39th death anniversary: Tribute paid to Sindhi classical singer Master Muhammad Ibrahim

Music enthusiasts gathered to celebrate his life and music at the Arts Council of Pakistan

Our Correspondent May 22, 2016
Music enthusiasts gathered to celebrate his life and music at the Arts Council of Pakistan. PHOTO: facebook.com/rafiqueahmed.jaffri

KARACHI: For the first time, a tribute was held for Sindhi classical singer Master Muhammad Ibrahim at the Arts Council of Pakistan in Karachi on his 39th death anniversary.

"I'm really relieved to see in my lifetime that my father's death anniversary is being celebrated by an institution," said Noor Muhammad Bala. He added that today is the second occasion that he has felt proud of being the son of Master Ibrahim and has felt that his father is receiving the honour he deserves. For Bala, the first time was when his father received the Shah Latif Award 30 years after his death.

Writer and critic Kanhaiya Lal Nagpal said though Master Ibrahim was originally not from Sindh, he composed the poetry of Shah Abdul Latif Bhittai and Sachal Sarmast into songs and sang with a soulful voice. Nagpal said his voice had the ability to attract listeners and has contributed widely to Sindhi classical music.

According to Bala, his father migrated to Karachi from a village near Salaya in Gujarat in 1942 when he was 21 years old. At the time he only knew the Kachi language but his love and dedication for the work of Bhittai made him learn Sindhi, said Bala.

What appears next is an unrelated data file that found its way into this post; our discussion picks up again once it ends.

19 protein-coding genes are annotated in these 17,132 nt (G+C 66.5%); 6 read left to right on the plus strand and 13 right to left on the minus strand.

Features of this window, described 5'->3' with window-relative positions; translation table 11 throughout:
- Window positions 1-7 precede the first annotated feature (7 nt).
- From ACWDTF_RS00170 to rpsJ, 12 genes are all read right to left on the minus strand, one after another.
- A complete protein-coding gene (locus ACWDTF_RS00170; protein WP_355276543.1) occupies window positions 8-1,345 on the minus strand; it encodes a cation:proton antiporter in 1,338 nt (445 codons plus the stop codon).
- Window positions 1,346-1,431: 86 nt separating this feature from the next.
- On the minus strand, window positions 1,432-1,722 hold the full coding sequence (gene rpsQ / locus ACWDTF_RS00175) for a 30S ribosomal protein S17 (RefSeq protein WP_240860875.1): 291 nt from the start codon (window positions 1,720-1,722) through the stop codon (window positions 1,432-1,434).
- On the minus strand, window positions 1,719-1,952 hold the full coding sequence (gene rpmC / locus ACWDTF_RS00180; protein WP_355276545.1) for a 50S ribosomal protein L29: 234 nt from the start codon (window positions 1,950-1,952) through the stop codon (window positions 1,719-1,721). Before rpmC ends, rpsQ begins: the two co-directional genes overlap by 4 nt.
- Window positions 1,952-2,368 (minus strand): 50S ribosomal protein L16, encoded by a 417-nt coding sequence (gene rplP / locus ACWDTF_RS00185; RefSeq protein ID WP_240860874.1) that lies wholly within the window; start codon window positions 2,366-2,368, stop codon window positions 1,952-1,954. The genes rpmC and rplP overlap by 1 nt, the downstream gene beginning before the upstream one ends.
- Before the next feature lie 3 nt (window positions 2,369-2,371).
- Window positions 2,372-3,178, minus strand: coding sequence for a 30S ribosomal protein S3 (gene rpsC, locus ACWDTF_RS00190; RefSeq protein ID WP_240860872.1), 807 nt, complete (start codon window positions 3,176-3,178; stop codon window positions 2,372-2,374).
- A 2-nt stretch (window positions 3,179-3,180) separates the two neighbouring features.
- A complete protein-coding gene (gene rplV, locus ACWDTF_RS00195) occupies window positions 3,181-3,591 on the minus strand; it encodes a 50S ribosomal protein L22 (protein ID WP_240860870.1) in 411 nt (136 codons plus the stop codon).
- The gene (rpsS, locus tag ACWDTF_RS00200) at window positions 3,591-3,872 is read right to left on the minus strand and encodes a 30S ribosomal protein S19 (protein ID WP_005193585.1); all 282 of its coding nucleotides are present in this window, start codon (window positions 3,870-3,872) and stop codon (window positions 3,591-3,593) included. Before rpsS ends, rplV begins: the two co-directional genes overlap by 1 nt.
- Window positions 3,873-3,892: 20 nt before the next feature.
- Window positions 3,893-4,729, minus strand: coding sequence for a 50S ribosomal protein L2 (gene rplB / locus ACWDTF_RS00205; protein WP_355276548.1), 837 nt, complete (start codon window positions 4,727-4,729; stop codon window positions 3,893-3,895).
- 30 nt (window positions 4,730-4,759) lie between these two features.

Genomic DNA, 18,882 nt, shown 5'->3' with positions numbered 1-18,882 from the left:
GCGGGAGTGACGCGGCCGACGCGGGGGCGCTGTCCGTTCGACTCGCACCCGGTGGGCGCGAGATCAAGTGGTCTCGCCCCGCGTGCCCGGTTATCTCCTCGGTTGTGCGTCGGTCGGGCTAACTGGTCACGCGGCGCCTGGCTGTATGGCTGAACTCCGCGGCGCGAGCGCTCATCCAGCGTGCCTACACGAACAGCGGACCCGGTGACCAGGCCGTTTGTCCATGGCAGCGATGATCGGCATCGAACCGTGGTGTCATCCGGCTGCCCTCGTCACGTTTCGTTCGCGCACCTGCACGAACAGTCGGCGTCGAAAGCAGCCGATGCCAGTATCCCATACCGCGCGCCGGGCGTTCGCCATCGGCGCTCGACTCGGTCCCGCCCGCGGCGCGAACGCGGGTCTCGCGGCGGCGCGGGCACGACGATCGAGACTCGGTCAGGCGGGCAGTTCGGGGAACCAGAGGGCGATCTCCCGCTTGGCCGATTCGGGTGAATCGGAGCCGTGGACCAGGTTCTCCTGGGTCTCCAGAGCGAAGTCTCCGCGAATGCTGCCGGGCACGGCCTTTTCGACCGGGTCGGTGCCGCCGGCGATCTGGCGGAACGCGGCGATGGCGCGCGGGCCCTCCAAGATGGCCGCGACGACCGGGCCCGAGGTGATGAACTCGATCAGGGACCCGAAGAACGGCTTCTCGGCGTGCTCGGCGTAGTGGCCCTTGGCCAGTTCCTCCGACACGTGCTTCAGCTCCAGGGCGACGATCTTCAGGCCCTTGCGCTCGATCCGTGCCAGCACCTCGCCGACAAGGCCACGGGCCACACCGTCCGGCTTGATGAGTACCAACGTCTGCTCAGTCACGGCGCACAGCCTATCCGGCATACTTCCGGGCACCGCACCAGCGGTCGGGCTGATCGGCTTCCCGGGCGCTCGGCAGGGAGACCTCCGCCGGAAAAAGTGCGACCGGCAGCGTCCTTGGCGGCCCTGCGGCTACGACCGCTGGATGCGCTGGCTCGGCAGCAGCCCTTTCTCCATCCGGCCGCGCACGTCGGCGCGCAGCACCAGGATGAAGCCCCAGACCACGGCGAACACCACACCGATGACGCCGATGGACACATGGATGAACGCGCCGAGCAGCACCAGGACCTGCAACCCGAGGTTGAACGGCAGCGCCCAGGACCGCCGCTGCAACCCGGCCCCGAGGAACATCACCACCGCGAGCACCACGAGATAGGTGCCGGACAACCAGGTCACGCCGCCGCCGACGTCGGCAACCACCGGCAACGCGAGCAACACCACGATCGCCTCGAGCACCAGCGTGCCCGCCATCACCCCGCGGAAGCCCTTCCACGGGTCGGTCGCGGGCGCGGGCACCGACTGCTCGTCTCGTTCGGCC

In 1948, he joined Radio Pakistan in Karachi and then, in 1955, joined Radio Pakistan Hyderabad as a music composer. He was also part of the singers who sang the first national anthem ever recorded in Pakistan, claimed Bala.

Journalist Ayoub Shaikh said that they contacted PTV to obtain Master Ibrahim's records for the tribute. The PTV people said all the recordings by Master Ibrahim were deleted during the era of Ziaul Haq, he said. He appealed to the public to contact the Arts Council if they have any of Ibrahim's recordings and can help in their preservation.

"Artists of Master Ibrahim's stature are forgotten and their names are in oblivion today and that's the reason why the Arts Council has decided to celebrate his works," he said, criticising official institutions charged with the preservation of the province's culture. A number of performances of Master Ibrahim's compositions were given by one of his disciples, Abdullah Panhwar and Ghulam Ali Kachi, the son of another disciple. Another young singer, Narodha Malni, also performed one of Master Ibrahim's compositions with her soulful voice and entertained the audience.

Besides being a composer Master Ibrahim was also playback-singer, poet and music teacher. He was given the titles of 'The Messenger of Shah Latif Bhittai 'and 'Music University'. He died in 1977 at the age of 56.

Published in The Express Tribune, May 23rd, 2016.


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